Over the last three decades, the field of antitrust law has grown increasingly prominent, and more than one hundred countries have enacted competition law statutes. As competition law expands to jurisdictions with very different economic, social, cultural, and institutional backgrounds, the debates over its usefulness have similarly evolved.
This book, the first in a new series on global competition law, critically assesses the importance of competition law, its development and modern practice, and the global limits that have emerged. This volume will be a key resource to both scholars and practitioners interested in antitrust, competition law, economics, business strategy, and administrative sciences.
About the author
Ioannis Lianos is City Solicitors' Educational Trust Reader in European and Competition Law at the University College London. D. Daniel Sokol is Associate Professor of Law at the University of Florida Levin College of Law.
"Lianos and Sokol's The Limits of Antitrust takes as its intellectual impetus the anniversary of the publication of Easterbrook's seminal article (1984), which pointed to the limits of US antitrust (competition) law . . . The edited collection explores where limits now lie in the subdiscipline, ranging well beyond current issues in law and economics thinking in US antitrust law to broader themes."
—Imelda Maher, Law & Social Inquiry
"Overall, this book is an enjoyable and enriching read for those academics who have a broad interest in the limits of competition law and, in a more general sense, in its development. Institutionalists, economists, cultural anthropologists and lawyers, as well as the general interested reader, will find something to appeal to them in this book, which presents a critical approach to competition law in terms of its scope, consistency and legitimacy."
—Valerie Demedts, European Institute (Jean Monnet Centre of Excellence), Ghent University
"This book has a little bit for everyone—academics, practicing attorneys, policy-makers, and students . . . The book's disparate approaches, subjects, and viewpoints are a major strength, and collectively celebrate both the limits and potential of competition law."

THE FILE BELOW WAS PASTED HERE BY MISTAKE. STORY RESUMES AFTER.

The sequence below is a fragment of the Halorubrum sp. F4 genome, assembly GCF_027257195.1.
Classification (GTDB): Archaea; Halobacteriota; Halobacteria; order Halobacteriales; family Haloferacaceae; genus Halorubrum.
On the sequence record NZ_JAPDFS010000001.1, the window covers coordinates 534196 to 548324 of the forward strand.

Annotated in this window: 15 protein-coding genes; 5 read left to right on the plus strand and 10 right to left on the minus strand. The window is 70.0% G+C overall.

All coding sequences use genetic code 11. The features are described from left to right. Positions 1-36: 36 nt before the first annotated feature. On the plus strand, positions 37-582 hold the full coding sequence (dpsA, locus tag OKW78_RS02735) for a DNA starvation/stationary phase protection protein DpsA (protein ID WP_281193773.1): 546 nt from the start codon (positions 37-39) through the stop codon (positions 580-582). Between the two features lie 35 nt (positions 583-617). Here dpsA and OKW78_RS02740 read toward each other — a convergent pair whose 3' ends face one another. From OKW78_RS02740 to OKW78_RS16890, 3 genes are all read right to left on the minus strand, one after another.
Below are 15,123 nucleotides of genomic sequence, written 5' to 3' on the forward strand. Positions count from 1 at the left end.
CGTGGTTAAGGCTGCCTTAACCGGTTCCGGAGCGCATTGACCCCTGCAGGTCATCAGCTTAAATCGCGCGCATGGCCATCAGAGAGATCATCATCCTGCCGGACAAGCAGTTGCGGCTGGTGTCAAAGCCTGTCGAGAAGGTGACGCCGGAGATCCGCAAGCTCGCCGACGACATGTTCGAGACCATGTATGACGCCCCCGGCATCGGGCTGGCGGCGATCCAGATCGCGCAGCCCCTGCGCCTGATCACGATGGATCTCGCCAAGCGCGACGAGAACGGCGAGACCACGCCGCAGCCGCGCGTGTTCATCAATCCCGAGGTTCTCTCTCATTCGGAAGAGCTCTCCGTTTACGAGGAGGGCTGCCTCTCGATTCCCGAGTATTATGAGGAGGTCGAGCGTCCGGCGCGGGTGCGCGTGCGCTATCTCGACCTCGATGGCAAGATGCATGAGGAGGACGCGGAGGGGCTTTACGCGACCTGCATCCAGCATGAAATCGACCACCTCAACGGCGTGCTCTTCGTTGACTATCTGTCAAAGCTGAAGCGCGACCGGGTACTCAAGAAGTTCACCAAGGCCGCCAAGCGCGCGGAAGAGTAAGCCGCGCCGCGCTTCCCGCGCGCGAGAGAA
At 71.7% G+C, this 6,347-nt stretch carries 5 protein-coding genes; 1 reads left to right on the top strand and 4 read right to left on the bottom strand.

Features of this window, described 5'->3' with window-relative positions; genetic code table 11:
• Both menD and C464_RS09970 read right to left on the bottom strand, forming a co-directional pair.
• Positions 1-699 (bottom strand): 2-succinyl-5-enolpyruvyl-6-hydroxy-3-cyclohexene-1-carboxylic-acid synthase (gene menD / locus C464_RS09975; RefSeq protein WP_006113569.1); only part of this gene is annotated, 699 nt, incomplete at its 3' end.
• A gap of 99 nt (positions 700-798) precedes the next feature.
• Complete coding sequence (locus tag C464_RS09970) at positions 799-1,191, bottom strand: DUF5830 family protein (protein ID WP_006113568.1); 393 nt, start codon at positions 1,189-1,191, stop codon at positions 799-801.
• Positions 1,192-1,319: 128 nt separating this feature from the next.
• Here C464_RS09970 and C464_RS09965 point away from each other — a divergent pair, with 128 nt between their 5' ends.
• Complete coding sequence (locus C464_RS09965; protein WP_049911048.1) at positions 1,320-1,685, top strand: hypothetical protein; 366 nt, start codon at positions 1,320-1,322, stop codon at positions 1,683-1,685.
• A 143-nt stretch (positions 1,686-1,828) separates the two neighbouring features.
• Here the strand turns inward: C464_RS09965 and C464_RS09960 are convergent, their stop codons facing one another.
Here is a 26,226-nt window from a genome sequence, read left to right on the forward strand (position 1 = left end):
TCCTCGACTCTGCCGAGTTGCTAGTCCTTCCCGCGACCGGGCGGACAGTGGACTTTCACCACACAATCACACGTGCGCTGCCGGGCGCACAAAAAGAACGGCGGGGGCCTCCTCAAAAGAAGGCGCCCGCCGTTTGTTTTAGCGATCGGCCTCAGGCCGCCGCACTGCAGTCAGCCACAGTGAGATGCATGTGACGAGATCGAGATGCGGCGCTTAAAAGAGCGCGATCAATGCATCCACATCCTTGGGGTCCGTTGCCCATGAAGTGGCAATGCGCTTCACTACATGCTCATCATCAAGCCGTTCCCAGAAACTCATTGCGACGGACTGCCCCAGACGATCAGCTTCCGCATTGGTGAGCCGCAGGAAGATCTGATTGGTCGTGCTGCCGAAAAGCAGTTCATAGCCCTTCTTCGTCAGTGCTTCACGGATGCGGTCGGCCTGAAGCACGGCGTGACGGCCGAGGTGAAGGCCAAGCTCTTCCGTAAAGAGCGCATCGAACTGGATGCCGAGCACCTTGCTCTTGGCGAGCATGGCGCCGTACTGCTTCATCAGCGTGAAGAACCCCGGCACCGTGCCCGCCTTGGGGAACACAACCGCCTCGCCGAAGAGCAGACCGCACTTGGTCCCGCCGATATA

—Jarod M. Bona, European Competition Law Review
"Global Limits of Competition Law (GLCL) is an important book for its survey of the constraints of antitrust . . . It should be understood as a book that seeks to challenge the present depth limits of antitrust by offering important antitrust contributions . . . GLCL is a successful collective effort to explain the depth needed in antitrust."
—Barak Orbach, Texas Law Review
"The volume successfully maps various challenges faced by competition laws internationally, identifying numerous topical issues. It is both informative and thought-provoking. . . All in all, the volume is an excellent piece of scholarship. The contributors ventured into the uncharted waters in competition law, pointing to and analyzing various challenges competition law faces in a global context. The editors do a good job in framing the discussion around many of the currently debated issues, making the volume a recommended read for the general antitrust audience, and a must-read for all concerned with the "international" dimension of competition law discourse."
—Marek Martyniszyn, Northwestern Journal of International Law and Business
"Given the increasingly global dynamics of competition law and economics, Lianos and Sokol will make an important contribution to the field of antitrust with this new series."
—Einer Elhauge, Harvard Law School
"This series promises to offer a vital set of books that will fill a real need. The interaction of competition law, economics, and institutions in view of globalized markets is a critical problem of our times."
—Eleanor Fox, NYU School of Law
"With over 100 jurisdictions enforcing competition policy, officials need to know how to cooperate with other authorities, and undertakings devising a global strategy need to know how to comply with the requirements of many different authorities operating under different legislation. Both groups need to understand competition advocacy. Skills in both economics and law are required. Laws that suit large well-developed countries may not suit smaller or less-developed countries. The two series editors are well-known internationally in the area of competition law, and I am sure that they will attract excellent authors for the different volumes of the series. This new series of books will fill a gap and is warmly welcome."
—Valentine Korah, University College London
"With the growth in the number of competition agencies worldwide, there is an increasing opportunity to apply sophisticated economic reasoning to shape competition policy and make it work for the long-run interests of society. A series in global competition policy is a welcome development that should accelerate the dissemination of knowledge in this important area of policy."
—Dennis Carlton, University of Chicago Booth School of Business